From: Philippe Verdy (firstname.lastname@example.org)
Date: Tue Aug 21 2007 - 23:53:59 CDT
Peter Constable wrote :
> In your message below, you say that a spectrum analysis will reveal that
> there is no such thing as a conjunct and that /ksh/ is two consonants.
> Spectra analyses and Unicode have no connection whatsoever. (...)
> Rather, Unicode pertains to the real of graphic characters – the visual
> realm, not the audio realm.
I would add to this that the Indic scripts themselves do not encode speech
directly; it is used for noting orthographically what was pertinent to some
speakers at some period of time, and the text remains by tradition, even if
the words are spoken differently today.
A written script is just a conventional notation for denoting the actual
speech, but only for mutual understanding, it does not really dictate the
effective phonetic, and sometimes not even the phonology.
This occurs with any script (even though there will exist orthographic
reforms from time to time to make the written script nearer from the vocal
speech, but there is a strong resistance because of the various spoken
regional accents, and the written script is already an accepted form for
If we just look at the written notations for the "actual" speech, you'll see
immediately that, despite of the international agreement about the IPA and
the rich set of symbols it contains, no one uses it the same way, and more
or less simplified notations are used (this results from phonologic analysis
within the same language to match various local accents for words that are
generally recognized the same), and nobody seems to agree about a "correct"
orthography for the actual phonetic (so noting the actual phonetic will be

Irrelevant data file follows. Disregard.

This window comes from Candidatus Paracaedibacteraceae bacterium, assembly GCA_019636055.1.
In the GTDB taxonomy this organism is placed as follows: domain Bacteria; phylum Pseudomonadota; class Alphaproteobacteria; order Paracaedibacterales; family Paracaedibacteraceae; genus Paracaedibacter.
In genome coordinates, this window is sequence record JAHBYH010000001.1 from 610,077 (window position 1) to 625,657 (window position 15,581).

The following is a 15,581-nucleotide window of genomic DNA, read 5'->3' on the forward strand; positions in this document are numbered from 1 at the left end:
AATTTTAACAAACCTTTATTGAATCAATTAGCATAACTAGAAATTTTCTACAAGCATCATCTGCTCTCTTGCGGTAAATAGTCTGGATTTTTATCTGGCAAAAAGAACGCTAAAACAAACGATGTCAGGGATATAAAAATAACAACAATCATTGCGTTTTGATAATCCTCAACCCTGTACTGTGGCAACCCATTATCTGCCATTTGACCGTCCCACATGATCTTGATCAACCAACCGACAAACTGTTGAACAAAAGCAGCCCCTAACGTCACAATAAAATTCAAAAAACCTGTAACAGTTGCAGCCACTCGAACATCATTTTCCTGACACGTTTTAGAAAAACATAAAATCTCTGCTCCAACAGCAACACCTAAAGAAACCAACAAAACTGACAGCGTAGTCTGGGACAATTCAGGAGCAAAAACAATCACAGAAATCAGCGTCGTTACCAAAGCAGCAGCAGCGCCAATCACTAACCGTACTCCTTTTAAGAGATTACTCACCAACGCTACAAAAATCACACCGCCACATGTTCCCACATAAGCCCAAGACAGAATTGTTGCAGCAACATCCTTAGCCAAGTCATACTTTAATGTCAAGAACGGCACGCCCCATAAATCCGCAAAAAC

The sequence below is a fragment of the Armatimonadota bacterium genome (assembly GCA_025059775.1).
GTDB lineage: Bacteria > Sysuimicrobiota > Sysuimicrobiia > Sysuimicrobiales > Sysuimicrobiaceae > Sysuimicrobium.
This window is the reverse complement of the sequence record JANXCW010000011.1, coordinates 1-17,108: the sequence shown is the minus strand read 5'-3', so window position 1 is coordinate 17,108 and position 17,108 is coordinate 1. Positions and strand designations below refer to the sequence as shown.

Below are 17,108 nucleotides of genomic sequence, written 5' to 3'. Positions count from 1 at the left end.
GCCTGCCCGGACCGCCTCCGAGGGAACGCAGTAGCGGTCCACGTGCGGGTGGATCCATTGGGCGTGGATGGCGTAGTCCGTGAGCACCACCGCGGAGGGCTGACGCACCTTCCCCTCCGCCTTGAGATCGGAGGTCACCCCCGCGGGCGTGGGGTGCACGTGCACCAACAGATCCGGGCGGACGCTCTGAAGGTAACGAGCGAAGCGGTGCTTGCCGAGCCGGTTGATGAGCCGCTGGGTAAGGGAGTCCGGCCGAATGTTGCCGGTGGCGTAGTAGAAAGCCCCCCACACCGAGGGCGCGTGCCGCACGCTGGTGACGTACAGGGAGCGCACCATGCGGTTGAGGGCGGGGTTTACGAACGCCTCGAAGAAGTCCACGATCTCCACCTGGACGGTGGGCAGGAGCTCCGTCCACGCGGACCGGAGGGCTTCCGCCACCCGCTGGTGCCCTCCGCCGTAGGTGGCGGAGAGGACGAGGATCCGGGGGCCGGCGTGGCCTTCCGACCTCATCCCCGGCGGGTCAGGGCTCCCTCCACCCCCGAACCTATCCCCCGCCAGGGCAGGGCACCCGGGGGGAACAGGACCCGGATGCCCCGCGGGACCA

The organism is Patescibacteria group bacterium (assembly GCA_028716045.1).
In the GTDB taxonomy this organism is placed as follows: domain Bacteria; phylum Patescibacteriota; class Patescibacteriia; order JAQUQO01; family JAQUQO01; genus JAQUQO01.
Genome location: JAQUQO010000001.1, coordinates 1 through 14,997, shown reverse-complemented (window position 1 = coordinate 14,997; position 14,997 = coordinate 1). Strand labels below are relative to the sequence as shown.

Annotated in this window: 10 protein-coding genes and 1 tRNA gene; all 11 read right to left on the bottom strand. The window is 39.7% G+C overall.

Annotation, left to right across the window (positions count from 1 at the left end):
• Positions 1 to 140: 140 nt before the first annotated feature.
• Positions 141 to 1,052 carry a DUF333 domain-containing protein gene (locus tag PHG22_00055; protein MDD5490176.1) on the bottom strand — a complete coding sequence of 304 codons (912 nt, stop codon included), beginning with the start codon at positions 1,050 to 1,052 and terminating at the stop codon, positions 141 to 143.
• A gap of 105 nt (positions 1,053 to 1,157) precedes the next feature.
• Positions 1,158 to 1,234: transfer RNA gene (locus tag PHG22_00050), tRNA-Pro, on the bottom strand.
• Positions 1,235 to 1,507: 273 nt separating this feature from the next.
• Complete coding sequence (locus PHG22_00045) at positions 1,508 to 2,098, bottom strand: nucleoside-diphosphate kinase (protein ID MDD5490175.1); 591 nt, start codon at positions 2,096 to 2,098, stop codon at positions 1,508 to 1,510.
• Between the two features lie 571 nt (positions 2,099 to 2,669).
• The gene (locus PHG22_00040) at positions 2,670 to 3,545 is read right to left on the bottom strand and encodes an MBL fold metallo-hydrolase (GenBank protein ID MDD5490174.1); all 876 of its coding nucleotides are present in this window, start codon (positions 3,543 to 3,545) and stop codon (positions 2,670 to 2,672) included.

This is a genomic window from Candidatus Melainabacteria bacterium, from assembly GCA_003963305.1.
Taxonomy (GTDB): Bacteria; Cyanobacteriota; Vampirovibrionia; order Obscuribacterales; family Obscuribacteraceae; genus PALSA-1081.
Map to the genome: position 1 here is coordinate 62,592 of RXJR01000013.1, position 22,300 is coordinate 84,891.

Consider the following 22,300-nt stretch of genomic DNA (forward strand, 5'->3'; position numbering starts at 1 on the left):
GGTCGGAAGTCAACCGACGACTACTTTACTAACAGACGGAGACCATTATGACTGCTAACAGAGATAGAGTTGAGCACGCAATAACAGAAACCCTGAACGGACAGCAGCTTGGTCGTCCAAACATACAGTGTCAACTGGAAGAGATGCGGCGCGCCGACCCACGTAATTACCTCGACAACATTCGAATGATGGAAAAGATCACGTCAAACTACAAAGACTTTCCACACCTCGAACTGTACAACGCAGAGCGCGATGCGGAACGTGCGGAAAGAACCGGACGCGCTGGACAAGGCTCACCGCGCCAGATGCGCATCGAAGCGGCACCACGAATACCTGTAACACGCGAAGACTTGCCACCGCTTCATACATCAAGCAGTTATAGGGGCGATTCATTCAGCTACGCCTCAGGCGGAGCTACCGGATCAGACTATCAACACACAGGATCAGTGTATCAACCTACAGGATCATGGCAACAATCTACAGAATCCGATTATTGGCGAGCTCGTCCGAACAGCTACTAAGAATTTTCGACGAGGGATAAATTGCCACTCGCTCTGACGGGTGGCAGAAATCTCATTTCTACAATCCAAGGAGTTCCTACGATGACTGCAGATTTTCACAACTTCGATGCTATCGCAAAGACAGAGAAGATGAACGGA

overkill, and useless for many people, as it is not essential for the
language and will be wrong within several accents, as various people are
using the same phonologic phoneme with different phonetic realizations,
which also varies according to context including some forms of phonetic
mutation of initial and final phonemes).
Some languages are also spoken using so strong mutations that they are
written orthographically, but this is much less common than languages that
don't note these mutations, as it helps recognizing the written radicals,
i.e. its intended semantic (contextual phonetic mutations are just implied
by the reader and knowledge of the language phonology, that offers other
unwritten hints to exhibit the semantic, including tonality and rhythm but
also gesture and facial expressions).
The beauty of the written text is that it allows the reader to choose the
way it reads it, according to what he feels, but text still remains linked
to denote the semantic rather than those subjective variations left as a
freedom for the readers (or singers...). Remember the well known exercise
given to candidate actors: trying to say exactly the same words, but
saying/singing them in many different ways to express various feelings. It
certainly affects the phonetic, sometimes also the common phonology; anyway
these are the same words, theoretically meaning the same thing semantically,
written identically, but with the additional interpretation expressed by the
reader, some other meaning may appear if the actor or song interpret is
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